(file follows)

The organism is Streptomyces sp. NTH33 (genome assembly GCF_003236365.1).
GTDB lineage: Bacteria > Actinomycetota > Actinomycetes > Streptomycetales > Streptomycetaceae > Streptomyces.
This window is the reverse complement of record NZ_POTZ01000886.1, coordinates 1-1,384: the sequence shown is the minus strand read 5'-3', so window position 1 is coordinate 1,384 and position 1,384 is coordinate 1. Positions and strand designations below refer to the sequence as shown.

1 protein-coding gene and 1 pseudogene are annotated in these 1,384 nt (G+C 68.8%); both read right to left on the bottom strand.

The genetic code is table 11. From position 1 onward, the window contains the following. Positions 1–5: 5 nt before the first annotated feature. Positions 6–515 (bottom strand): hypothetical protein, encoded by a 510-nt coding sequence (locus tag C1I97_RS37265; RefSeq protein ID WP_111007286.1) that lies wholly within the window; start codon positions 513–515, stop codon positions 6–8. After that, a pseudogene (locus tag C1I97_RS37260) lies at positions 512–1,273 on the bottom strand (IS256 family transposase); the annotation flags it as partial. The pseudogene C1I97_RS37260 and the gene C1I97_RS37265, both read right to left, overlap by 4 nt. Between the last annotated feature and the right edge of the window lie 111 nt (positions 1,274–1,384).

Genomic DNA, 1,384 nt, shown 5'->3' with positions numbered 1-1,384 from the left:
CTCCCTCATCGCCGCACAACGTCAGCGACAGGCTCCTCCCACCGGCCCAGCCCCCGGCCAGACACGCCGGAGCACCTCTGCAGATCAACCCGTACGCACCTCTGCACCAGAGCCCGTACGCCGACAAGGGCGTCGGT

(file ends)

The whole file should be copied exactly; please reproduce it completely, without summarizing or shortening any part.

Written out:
The organism is Streptomyces sp. NTH33 (genome assembly GCF_003236365.1).
GTDB lineage: Bacteria > Actinomycetota > Actinomycetes > Streptomycetales > Streptomycetaceae > Streptomyces.
This window is the reverse complement of record NZ_POTZ01000886.1, coordinates 1-1,384: the sequence shown is the minus strand read 5'-3', so window position 1 is coordinate 1,384 and position 1,384 is coordinate 1. Positions and strand designations below refer to the sequence as shown.

1 protein-coding gene and 1 pseudogene are annotated in these 1,384 nt (G+C 68.8%); both read right to left on the bottom strand.

The genetic code is table 11. From position 1 onward, the window contains the following. Positions 1–5: 5 nt before the first annotated feature. Positions 6–515 (bottom strand): hypothetical protein, encoded by a 510-nt coding sequence (locus tag C1I97_RS37265; RefSeq protein ID WP_111007286.1) that lies wholly within the window; start codon positions 513–515, stop codon positions 6–8. After that, a pseudogene (locus tag C1I97_RS37260) lies at positions 512–1,273 on the bottom strand (IS256 family transposase); the annotation flags it as partial. The pseudogene C1I97_RS37260 and the gene C1I97_RS37265, both read right to left, overlap by 4 nt. Between the last annotated feature and the right edge of the window lie 111 nt (positions 1,274–1,384).

Genomic DNA, 1,384 nt, shown 5'->3' with positions numbered 1-1,384 from the left:
CTCCCTCATCGCCGCACAACGTCAGCGACAGGCTCCTCCCACCGGCCCAGCCCCCGGCCAGACACGCCGGAGCACCTCTGCAGATCAACCCGTACGCACCTCTGCACCAGAGCCCGTACGCCGACAAGGGCGTCGGT